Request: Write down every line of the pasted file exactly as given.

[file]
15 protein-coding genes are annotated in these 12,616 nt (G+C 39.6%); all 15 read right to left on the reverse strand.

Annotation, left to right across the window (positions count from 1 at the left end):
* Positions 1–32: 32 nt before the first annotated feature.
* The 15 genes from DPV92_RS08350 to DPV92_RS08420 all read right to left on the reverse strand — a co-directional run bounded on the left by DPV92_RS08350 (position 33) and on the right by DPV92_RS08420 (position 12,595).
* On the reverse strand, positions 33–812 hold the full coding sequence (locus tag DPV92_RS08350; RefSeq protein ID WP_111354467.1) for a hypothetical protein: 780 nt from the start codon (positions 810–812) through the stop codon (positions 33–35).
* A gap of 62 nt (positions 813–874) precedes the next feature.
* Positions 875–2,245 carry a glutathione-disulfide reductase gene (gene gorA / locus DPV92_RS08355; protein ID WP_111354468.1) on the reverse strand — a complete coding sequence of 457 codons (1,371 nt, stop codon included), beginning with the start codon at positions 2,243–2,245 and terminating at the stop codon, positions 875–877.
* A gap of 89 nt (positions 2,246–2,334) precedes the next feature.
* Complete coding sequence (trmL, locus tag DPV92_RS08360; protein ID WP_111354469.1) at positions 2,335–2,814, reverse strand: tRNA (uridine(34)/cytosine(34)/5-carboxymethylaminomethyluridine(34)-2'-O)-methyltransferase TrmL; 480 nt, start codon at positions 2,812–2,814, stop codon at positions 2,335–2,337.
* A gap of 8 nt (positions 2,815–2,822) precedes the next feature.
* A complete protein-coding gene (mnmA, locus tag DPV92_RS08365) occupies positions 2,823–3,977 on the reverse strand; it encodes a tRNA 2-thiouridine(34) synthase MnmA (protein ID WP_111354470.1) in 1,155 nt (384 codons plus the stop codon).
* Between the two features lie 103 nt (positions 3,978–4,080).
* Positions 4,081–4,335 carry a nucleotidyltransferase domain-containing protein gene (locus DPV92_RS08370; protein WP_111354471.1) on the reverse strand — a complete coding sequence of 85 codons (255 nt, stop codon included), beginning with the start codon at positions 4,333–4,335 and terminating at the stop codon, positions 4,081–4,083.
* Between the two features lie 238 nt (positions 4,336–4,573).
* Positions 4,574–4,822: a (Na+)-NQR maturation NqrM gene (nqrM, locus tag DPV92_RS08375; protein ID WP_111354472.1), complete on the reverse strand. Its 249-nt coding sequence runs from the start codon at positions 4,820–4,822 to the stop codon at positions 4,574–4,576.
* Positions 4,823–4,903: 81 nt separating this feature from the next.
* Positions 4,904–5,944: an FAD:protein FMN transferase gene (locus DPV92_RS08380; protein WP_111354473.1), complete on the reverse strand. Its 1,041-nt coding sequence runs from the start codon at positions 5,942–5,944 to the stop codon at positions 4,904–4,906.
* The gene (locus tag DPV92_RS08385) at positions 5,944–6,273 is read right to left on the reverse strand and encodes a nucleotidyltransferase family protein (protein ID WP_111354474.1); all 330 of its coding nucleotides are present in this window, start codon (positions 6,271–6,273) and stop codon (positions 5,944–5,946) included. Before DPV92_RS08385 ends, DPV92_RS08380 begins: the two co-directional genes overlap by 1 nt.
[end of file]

15 protein-coding genes are annotated in these 12,616 nt (G+C 39.6%); all 15 read right to left on the reverse strand.

Annotation, left to right across the window (positions count from 1 at the left end):
* Positions 1–32: 32 nt before the first annotated feature.
* The 15 genes from DPV92_RS08350 to DPV92_RS08420 all read right to left on the reverse strand — a co-directional run bounded on the left by DPV92_RS08350 (position 33) and on the right by DPV92_RS08420 (position 12,595).
* On the reverse strand, positions 33–812 hold the full coding sequence (locus tag DPV92_RS08350; RefSeq protein ID WP_111354467.1) for a hypothetical protein: 780 nt from the start codon (positions 810–812) through the stop codon (positions 33–35).
* A gap of 62 nt (positions 813–874) precedes the next feature.
* Positions 875–2,245 carry a glutathione-disulfide reductase gene (gene gorA / locus DPV92_RS08355; protein ID WP_111354468.1) on the reverse strand — a complete coding sequence of 457 codons (1,371 nt, stop codon included), beginning with the start codon at positions 2,243–2,245 and terminating at the stop codon, positions 875–877.
* A gap of 89 nt (positions 2,246–2,334) precedes the next feature.
* Complete coding sequence (trmL, locus tag DPV92_RS08360; protein ID WP_111354469.1) at positions 2,335–2,814, reverse strand: tRNA (uridine(34)/cytosine(34)/5-carboxymethylaminomethyluridine(34)-2'-O)-methyltransferase TrmL; 480 nt, start codon at positions 2,812–2,814, stop codon at positions 2,335–2,337.
* A gap of 8 nt (positions 2,815–2,822) precedes the next feature.
* A complete protein-coding gene (mnmA, locus tag DPV92_RS08365) occupies positions 2,823–3,977 on the reverse strand; it encodes a tRNA 2-thiouridine(34) synthase MnmA (protein ID WP_111354470.1) in 1,155 nt (384 codons plus the stop codon).
* Between the two features lie 103 nt (positions 3,978–4,080).
* Positions 4,081–4,335 carry a nucleotidyltransferase domain-containing protein gene (locus DPV92_RS08370; protein WP_111354471.1) on the reverse strand — a complete coding sequence of 85 codons (255 nt, stop codon included), beginning with the start codon at positions 4,333–4,335 and terminating at the stop codon, positions 4,081–4,083.
* Between the two features lie 238 nt (positions 4,336–4,573).
* Positions 4,574–4,822: a (Na+)-NQR maturation NqrM gene (nqrM, locus tag DPV92_RS08375; protein ID WP_111354472.1), complete on the reverse strand. Its 249-nt coding sequence runs from the start codon at positions 4,820–4,822 to the stop codon at positions 4,574–4,576.
* Positions 4,823–4,903: 81 nt separating this feature from the next.
* Positions 4,904–5,944: an FAD:protein FMN transferase gene (locus DPV92_RS08380; protein WP_111354473.1), complete on the reverse strand. Its 1,041-nt coding sequence runs from the start codon at positions 5,942–5,944 to the stop codon at positions 4,904–4,906.
* The gene (locus tag DPV92_RS08385) at positions 5,944–6,273 is read right to left on the reverse strand and encodes a nucleotidyltransferase family protein (protein ID WP_111354474.1); all 330 of its coding nucleotides are present in this window, start codon (positions 6,271–6,273) and stop codon (positions 5,944–5,946) included. Before DPV92_RS08385 ends, DPV92_RS08380 begins: the two co-directional genes overlap by 1 nt.